"It feels really bad. It's not just about my personal situation, it's also about the company," he says.
AlNomany, who was brought up in Dubai, received a letter from the agency in October informing him that his work permit would not be extended.
In a repeat of the much debated case of Hussein Ismail, co-founder of Lund's Birka Biostorage, officials at Sweden's Migration Agency judged that there was a discrepancy between the salary AlNomany said he'd receive when he applied for a work permit and the reality.
Linda Krondahl is chief executive of THINGS, the hardware start-up hub at the KTH Royal Institute of Technology, where Inkonova is based. She says almost all company founders at her hub forgo their salaries at some point.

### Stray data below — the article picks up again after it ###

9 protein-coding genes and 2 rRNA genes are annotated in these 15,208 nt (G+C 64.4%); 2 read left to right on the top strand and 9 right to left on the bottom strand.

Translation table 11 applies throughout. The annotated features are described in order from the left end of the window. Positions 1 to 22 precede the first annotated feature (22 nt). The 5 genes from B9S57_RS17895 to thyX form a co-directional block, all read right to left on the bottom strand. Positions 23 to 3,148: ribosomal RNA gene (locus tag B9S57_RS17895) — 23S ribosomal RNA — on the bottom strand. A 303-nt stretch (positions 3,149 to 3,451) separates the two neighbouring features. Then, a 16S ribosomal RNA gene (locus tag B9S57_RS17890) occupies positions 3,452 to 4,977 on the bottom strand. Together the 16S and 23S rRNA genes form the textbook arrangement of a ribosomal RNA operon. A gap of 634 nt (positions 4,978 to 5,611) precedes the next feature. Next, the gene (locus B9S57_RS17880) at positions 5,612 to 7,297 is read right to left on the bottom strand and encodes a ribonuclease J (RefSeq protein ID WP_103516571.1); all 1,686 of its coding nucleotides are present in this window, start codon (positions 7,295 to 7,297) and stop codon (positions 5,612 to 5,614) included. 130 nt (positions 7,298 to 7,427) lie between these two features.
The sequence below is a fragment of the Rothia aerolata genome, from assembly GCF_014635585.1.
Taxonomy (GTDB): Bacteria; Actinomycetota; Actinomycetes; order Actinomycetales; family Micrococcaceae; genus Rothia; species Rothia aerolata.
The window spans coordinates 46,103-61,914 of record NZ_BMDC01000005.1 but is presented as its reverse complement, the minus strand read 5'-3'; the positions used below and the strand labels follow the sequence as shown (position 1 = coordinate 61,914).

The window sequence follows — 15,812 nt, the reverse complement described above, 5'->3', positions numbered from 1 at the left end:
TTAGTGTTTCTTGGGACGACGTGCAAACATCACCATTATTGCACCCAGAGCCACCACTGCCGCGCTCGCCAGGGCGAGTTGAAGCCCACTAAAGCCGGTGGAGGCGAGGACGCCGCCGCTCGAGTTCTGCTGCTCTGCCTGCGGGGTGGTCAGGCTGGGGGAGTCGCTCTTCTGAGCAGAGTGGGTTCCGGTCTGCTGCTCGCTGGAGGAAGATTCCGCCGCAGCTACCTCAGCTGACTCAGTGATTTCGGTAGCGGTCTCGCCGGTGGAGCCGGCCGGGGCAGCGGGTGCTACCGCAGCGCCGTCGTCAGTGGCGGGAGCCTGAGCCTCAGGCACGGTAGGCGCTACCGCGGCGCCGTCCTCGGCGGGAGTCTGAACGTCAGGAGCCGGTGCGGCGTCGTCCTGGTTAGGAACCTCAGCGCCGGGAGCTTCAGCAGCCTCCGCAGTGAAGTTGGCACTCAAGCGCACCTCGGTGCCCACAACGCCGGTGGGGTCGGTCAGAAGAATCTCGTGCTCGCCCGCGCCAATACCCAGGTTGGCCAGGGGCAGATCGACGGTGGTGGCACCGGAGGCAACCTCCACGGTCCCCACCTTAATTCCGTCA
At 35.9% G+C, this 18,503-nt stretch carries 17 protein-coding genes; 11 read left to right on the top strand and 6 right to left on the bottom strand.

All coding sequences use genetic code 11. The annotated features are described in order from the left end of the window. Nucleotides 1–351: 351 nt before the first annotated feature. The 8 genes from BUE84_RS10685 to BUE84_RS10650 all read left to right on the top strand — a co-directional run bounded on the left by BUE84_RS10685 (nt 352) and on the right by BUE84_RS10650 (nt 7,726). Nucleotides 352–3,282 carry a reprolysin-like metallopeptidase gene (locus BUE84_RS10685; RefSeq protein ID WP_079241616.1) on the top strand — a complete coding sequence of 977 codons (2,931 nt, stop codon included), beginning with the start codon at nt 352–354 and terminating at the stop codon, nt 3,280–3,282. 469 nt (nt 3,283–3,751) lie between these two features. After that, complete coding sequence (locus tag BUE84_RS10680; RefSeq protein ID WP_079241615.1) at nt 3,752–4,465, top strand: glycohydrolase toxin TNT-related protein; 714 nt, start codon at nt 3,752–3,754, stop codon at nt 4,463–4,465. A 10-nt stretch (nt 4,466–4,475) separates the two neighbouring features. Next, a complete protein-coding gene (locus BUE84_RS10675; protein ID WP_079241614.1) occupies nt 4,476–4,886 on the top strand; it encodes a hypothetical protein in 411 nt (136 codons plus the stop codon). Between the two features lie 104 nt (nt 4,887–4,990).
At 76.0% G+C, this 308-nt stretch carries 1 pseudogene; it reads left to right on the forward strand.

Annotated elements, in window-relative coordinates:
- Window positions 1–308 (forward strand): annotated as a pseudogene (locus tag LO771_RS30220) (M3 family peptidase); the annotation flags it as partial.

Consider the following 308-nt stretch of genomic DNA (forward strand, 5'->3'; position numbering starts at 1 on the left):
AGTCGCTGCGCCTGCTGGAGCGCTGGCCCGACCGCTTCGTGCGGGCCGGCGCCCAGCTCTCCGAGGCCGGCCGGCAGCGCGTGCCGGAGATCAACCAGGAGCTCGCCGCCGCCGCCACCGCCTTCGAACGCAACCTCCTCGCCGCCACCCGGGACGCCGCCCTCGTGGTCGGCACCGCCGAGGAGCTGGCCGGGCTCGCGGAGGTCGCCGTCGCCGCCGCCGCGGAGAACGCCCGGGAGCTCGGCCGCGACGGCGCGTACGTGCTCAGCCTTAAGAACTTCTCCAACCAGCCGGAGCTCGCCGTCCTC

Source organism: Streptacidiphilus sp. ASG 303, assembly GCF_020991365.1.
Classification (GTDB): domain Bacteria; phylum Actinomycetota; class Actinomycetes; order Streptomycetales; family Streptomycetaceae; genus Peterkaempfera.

Lisa Bergman, press officer for Sweden's Migration Agency said in a written statement to Radio Sweden that although new case law in Sweden from December now allowed the Migration Agency to make an "overall assessment" in cases where genuine mistakes have been made by employers, "intentional departures from the legal requirements could not be considered to be genuine mistakes."
Alnomy has appealed the decision, but hopes that by publicising his case in the media, politicians will be pushed to again revisit Sweden's regulations around work permits.